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"On my part, I remain committed to the process of dialogue. It is my firm belief that dialogue and a willingness to look with honesty and clarity at the reality of Tibet can lead us to a viable solution."

Gloom descends on Tibet's Exiled Leader

May 27, 2008

By James Blitz, Lionel Barber and Lifen Zhang
The Financial Times (UK)
May 25, 2008 19:16

The Dalai Lama has long been renowned as an optimistic and beaming figure, one who regularly  breaks into infectious laughter in his encounters with the international media. But when he greets the Financial Times on the latest stage of a  European tour to drum up support for the Tibetan cause, we find the 72-year old Nobel laureate in a subdued, almost black, mood, about the plight of his 6m people.

As our 45-minute interview progresses -- in a hotel next to Nottingham racecourse that must seem a world away from his home in exile in northern India – he reveals an increasing sense of resignation and frustration. He says his commitment to pursuing autonomy for Tibet by peaceful means is losing the support of the younger generation of Tibetans. He says at one stage: "I no longer care whether I’m losing influence or not."

There then follows a shrug of the shoulders under his crimson robe as we ask him how he feels about the prospects for a homeland he has not seen since 1959. “I really feel helplessness that’s all. I have done my best. For half a century I have remained a homeless man with one goal. Has my moral response to help the Tibetan people failed? OK, so it’s failed. But then I am a Buddhist. Compared to ordinary politicians, my thinking is a little bit different."

This sense of helplessness is understandable in these difficult days, and yet 2008 ought to have provided him with a golden opportunity to extract real commitments from China on greater autonomy for Tibet. Beijing is determined to hold a successful Olympics this summer – and many Tibetans had thought this would put pressure on the Chinese authorities to make concessions.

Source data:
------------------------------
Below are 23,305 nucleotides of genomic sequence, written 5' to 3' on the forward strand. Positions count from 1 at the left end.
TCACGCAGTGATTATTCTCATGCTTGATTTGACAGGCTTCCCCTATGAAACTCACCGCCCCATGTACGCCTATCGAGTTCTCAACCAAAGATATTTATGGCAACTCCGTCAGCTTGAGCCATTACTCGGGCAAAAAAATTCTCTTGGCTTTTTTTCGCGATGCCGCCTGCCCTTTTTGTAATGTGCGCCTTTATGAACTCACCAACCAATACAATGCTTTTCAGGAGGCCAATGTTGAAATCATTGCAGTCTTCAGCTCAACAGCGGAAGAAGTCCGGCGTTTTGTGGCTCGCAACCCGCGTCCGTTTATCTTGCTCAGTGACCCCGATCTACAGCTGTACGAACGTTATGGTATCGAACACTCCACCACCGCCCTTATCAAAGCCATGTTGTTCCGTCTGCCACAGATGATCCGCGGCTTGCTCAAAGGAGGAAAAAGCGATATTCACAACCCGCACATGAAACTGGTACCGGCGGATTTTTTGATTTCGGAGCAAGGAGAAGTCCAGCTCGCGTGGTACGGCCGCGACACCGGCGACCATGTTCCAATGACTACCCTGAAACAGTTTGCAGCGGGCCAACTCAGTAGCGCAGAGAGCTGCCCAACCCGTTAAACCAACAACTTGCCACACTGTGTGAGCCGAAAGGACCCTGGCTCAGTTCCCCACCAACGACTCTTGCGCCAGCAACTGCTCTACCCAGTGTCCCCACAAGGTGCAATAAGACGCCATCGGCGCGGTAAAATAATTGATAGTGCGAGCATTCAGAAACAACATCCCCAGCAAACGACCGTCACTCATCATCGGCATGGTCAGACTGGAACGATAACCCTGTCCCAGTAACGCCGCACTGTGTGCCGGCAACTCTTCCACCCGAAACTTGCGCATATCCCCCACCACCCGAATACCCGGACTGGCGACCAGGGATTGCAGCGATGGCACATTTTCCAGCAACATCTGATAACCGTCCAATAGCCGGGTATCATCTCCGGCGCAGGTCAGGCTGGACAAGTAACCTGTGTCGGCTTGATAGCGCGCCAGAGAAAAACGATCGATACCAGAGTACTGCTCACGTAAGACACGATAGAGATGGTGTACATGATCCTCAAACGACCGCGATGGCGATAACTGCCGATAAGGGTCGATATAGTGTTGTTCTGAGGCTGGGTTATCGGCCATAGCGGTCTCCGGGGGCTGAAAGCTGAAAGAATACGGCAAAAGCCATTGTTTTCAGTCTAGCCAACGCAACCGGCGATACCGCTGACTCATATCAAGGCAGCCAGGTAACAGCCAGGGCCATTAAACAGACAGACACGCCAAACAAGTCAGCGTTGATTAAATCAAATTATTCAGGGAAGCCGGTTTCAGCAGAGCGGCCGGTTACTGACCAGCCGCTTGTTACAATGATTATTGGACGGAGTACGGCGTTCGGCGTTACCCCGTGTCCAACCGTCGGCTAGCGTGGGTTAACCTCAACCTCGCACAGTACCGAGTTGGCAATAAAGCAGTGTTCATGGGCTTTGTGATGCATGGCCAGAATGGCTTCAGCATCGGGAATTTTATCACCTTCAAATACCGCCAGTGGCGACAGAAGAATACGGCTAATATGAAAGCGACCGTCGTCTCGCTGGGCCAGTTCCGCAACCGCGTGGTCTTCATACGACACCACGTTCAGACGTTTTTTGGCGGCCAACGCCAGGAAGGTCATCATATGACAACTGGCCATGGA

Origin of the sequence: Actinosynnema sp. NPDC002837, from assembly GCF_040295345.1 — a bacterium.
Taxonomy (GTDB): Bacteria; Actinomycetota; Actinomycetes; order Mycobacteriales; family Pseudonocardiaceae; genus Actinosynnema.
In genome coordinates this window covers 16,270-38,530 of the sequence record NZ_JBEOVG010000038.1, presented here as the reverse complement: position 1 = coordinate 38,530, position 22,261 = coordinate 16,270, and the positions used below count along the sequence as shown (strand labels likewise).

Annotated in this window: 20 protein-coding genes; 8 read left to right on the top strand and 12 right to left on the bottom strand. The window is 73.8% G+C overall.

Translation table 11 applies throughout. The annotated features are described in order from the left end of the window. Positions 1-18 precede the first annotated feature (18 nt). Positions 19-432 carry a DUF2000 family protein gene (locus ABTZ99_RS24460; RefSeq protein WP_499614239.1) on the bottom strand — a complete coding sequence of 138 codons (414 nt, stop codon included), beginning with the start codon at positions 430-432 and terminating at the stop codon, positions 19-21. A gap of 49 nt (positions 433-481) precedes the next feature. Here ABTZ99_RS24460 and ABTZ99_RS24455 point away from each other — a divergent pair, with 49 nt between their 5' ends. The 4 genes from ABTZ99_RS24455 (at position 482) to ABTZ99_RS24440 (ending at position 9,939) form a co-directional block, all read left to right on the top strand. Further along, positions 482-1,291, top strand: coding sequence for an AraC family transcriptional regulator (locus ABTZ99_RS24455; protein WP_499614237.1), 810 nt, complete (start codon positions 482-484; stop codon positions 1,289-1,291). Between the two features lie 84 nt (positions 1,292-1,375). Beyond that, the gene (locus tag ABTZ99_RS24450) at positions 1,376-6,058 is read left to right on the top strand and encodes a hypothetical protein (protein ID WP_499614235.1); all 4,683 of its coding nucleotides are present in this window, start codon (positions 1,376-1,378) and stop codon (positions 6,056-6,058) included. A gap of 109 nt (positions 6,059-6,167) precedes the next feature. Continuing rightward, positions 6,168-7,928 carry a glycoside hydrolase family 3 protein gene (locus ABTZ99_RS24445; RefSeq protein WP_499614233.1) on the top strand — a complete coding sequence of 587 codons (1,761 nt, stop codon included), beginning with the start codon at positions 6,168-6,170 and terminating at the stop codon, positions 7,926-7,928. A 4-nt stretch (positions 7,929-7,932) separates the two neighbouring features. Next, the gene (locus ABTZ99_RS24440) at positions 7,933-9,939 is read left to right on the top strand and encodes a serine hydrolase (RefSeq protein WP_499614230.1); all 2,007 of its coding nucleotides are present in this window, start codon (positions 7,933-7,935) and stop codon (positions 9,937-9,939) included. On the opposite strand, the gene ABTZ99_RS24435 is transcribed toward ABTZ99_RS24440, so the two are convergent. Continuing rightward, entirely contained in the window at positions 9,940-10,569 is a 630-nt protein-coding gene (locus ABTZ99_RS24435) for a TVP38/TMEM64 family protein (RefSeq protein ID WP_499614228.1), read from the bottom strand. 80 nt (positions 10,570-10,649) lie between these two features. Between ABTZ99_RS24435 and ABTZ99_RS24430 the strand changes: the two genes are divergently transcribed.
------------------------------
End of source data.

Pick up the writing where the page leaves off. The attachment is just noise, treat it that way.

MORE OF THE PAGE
Yet the Chinese earthquake, which has claimed  at least 60,000 victims, turned China from villain to victim overnight, drying up the international well of sympathy for Tibet. China had attracted a wave of criticism, after riots erupted in Lhasa in March.

The Dalai Lama acknowledges the point.  "Of course, initially, people are showing more concern over the victims of this large-scale earthquake.”

But he insists that one of the reasons Tibet is now being eclipsed is that China refuses to allow the outside world into witness the crackdown on human rights.

"The re-education [of monks] is going on. That is quite clear. There are arrests in some areas. That’s why I have always said to the international community and to the Chinese government ‘Please let more people go there and see for themselves what is happening’.”

The Dalai Lama clutches at one strand of hope.  In its determination to keep Tibet calm in the run-up to the Olympics, Beijing has agreed to hold talks next month with his representatives about the region’s future. The Dalai Lama is suspicions of Beijing’s motives, of course. “Is this only being done for the Olympics or is to deal with the real situation of Tibet?" he asks. "I do not know."

Still, he has a range of requests, starting with fair trials for demonstrators arrested in the Lhasa riots. As far as a political settlement is concerned, he insists he is not seeking full independence for Tibet, just “realistic autonomy”. Nor is he demanding autonomy for a far larger swath of territory, encompassing the 4m ethnic Tibetans living elsewhere in China.

However, he insists China must give enhanced rights to Tibetans wherever they live. "What we are seeking is genuine implementation of the rights of the [Tibetan] minorities. They are facing of elimination of their culture and language. We are acting on behalf of all of them.”

Whatever happens at next month’s talks, tensions with the Chinese leadership will remain high. And yet he shows understanding for the conservative line on Tibet of the Chinese president and prime minister.

"I feel sympathy for Hu Jintao and Wen Jiabao," he says. "They have a country of over 1bn people with a lot of complications. There are still  wounds from the Cultural Revolution and then another generation has the wounds of Tiananmen. There is a lot of corruption.

"China is today such a complicated country. The old Chinese tradition is much damaged and Marxism has failed. So it’s a very difficult period. As a result, the Chinese leadership is more cautious. That is realistic and it is understandable.”

However, he will not hide the hurt that he feels at the verbal ferocity with which China assaults him. “If some Chinese officials feel it is appropriate to call me a ‘demon’ or a ‘wolf with a robe’, that’s perfectly all right. But what about the millions of innocent young Chinese? If they really feel the Dalai Lama is a demon, then I feel very sad."

Interview by James Blitz, Lionel Barber and Lifen Zhang
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